Sometimes it's not even that. In some cases, preservationists have little more on the agenda beyond just calling attention to themselves. Take the demolition of this blighted building just a few blocks up Canal from the proposed apartment complex for example.
At 18 stories, the Grand Palace hotel is the largest building in the fooprint. Its demolition will cost nearly $2.5 million.

"I think it's time to knock down that building and some of the other stuff on Canal," said Patrick White, general manager of nearby Handsome Willy's. "I think it's time that Canal Street make a return to what Canal Street was back when our parents were growing up."

White believes demolishing the blighted hotel will help improve the neighborhood.

"Currently we have a bunch of issues with a lot of the homeless and the vagrants that come around and they break into our stuff," said White. "I know a lot of them like to use the abandoned buildings as temporary housing."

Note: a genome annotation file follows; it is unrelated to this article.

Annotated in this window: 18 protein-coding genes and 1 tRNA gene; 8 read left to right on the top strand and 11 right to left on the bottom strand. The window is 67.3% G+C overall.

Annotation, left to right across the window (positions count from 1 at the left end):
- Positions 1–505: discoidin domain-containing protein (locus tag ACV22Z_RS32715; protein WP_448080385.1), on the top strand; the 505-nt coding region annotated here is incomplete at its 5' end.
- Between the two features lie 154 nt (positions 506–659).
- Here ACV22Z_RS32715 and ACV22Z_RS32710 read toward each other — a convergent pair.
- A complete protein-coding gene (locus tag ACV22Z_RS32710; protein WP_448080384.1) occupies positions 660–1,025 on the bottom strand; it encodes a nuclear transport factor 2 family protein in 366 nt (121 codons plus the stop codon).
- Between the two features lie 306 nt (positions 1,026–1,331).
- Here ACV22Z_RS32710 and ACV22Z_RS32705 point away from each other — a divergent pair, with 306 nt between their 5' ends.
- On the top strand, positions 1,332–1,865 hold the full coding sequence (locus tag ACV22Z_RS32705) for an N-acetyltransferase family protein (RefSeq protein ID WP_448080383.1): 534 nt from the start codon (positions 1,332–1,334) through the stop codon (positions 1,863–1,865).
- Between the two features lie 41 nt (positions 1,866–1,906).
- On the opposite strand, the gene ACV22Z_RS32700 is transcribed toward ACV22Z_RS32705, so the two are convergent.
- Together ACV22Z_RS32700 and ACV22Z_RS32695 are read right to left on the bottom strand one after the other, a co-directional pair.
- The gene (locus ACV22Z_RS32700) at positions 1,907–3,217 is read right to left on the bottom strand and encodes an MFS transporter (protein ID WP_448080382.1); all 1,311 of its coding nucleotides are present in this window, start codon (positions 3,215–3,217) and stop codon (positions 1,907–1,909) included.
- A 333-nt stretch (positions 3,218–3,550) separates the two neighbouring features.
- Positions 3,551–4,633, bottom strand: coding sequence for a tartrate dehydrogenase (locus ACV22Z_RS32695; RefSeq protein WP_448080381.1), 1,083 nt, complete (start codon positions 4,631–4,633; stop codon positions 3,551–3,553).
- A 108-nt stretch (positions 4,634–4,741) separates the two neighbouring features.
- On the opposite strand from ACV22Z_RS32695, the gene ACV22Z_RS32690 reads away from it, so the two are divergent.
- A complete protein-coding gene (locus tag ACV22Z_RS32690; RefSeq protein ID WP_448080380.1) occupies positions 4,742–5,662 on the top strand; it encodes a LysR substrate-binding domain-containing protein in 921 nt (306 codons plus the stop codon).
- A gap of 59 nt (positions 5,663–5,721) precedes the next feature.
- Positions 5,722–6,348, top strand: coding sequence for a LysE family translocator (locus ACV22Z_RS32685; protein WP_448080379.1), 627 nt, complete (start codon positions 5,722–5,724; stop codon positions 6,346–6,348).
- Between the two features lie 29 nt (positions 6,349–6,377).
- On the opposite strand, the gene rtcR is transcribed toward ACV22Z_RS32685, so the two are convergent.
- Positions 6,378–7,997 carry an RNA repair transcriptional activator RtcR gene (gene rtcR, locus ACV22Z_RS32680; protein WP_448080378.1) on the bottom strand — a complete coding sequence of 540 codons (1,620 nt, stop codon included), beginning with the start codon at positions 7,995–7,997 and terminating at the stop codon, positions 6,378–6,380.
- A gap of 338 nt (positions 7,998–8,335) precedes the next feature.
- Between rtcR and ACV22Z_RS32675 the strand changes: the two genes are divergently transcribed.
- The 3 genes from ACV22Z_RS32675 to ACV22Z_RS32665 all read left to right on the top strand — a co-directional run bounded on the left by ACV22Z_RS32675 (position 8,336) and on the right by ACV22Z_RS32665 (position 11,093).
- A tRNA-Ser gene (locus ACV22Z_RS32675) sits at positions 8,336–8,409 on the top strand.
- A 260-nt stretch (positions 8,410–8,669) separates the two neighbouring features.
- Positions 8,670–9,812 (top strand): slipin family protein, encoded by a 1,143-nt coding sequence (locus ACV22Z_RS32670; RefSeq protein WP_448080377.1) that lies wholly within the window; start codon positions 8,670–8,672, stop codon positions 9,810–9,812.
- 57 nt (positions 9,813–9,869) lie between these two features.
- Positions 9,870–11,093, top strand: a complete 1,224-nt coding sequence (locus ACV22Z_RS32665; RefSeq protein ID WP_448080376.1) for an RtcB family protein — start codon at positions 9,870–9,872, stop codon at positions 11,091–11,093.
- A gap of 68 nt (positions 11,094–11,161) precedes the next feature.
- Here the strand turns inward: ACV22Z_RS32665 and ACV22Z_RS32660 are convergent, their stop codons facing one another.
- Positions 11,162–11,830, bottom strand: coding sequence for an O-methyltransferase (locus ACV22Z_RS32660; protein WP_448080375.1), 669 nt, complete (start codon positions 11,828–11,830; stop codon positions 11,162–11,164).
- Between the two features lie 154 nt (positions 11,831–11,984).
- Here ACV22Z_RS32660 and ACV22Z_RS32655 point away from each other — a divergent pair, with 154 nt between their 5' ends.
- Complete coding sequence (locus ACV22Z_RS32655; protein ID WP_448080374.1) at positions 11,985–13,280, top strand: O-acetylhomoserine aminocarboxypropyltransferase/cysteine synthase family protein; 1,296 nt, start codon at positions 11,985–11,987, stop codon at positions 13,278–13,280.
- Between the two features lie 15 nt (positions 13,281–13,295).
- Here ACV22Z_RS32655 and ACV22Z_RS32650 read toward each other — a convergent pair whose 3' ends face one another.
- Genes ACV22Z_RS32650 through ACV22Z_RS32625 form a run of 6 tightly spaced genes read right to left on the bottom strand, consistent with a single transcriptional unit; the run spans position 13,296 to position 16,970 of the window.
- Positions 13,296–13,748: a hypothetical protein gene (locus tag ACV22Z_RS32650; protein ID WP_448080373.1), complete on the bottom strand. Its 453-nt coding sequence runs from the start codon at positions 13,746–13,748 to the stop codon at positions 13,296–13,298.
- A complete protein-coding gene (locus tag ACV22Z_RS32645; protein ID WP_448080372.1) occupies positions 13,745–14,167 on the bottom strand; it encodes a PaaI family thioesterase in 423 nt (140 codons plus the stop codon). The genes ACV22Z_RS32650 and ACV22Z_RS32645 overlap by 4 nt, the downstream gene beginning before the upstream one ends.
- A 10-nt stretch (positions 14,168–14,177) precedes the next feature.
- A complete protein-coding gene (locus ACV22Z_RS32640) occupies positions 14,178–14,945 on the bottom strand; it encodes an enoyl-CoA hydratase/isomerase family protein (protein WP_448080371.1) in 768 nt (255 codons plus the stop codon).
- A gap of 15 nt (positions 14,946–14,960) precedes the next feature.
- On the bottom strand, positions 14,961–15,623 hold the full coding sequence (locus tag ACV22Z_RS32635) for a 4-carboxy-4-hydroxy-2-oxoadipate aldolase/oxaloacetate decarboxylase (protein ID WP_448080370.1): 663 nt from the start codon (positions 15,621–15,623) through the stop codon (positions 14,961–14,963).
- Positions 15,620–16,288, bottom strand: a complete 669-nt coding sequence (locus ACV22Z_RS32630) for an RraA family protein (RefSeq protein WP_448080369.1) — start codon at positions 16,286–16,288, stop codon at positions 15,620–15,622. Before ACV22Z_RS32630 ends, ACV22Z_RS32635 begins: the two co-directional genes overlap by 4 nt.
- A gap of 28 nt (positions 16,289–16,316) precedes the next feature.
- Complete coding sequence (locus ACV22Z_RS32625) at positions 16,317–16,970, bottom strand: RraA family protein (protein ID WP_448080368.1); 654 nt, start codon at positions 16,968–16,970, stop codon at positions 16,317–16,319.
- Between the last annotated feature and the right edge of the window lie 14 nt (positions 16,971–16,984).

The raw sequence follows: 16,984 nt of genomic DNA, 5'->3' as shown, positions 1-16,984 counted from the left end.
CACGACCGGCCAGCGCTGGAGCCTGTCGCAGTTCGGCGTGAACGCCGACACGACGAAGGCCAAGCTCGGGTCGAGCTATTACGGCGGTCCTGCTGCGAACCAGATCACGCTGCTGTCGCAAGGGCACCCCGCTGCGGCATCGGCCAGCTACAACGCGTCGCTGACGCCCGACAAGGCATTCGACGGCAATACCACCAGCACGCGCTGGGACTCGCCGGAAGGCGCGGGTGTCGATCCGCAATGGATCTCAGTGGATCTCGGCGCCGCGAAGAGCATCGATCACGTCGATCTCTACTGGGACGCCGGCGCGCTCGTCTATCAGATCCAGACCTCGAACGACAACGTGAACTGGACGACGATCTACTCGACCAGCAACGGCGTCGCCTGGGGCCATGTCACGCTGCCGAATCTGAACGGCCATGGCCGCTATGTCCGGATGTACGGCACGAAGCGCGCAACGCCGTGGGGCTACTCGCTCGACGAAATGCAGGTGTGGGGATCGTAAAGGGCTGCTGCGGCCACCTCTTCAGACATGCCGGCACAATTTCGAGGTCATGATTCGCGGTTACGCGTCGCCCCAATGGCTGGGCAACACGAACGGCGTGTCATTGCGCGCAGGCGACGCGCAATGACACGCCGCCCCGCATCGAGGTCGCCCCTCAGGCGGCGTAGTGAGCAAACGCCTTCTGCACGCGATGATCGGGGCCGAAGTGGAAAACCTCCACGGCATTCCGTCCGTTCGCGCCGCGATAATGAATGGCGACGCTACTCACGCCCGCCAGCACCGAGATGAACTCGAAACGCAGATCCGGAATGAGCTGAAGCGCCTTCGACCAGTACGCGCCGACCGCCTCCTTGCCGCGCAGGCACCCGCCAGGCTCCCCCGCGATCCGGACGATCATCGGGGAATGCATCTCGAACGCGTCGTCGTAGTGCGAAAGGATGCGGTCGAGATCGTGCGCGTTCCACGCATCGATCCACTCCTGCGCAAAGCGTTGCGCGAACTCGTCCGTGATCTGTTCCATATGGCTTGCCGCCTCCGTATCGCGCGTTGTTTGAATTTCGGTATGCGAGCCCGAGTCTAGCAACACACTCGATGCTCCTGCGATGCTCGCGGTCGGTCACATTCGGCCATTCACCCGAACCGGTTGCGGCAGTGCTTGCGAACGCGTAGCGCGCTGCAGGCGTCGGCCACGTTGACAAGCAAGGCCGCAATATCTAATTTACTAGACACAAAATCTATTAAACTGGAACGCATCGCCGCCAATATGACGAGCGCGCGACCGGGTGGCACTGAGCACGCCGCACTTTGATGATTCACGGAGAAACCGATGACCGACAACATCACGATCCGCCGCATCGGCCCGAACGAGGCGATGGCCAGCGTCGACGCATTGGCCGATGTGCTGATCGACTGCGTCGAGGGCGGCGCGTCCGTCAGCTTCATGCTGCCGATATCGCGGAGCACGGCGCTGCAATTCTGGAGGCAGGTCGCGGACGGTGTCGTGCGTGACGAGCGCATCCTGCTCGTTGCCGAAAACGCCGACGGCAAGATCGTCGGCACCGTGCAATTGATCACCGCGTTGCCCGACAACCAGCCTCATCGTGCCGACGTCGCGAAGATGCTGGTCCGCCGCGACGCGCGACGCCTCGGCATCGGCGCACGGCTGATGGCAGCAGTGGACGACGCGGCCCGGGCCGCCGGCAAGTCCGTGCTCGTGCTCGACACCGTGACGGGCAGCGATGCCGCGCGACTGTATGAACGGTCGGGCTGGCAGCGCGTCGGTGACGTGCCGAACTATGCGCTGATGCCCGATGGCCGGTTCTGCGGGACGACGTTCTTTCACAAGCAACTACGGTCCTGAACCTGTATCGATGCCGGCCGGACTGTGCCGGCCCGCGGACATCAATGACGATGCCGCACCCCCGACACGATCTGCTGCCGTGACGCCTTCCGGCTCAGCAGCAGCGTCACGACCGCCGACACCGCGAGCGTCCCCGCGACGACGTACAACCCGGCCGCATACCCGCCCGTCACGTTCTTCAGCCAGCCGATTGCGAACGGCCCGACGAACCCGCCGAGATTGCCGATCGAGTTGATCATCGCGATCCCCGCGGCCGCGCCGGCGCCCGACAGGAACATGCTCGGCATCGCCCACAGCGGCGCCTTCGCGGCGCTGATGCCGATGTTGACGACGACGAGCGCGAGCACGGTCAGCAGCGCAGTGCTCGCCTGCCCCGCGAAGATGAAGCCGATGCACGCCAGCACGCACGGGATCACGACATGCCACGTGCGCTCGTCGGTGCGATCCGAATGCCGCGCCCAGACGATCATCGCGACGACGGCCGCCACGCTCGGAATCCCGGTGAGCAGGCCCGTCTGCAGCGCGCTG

Others would rather see the long-abandoned structure brought back to life.

"I find it interesting that people think an empty space is better than having buildings around," said Sandra Stokes, board member of the Foundation for Historical Louisiana.

Preservationists argue that because developers don't plan to replace the hotel with another structure, tearing it down is premature..

"There's parking, a garage attached to this building, give us a litle while, let's study it, see if it can structurally support a parking garage," said Stokes.
Yes, isn't it interesting that people would prefer vacant lot to this festering empty tower. If this thing is such a nice building, why not just move it down to 1031 Canal? Soves everyone's problem, right?

Also, since our local news media are operating now in the post-Garlandgate era, we should point out it's been noted elsewhere that WIST's Eric Asher has spent an inordinate amount of time agitating for Kailas' apartment project on his radio show over the past month or so. Just yesterday afternoon, that same station's Joe Cardosi interjected a brief but glowing editorial of sorts during the Sports Hangover show praising the City Council for approving "progress". Is it too much to ask whether Kailas has been paying WIST to push his project?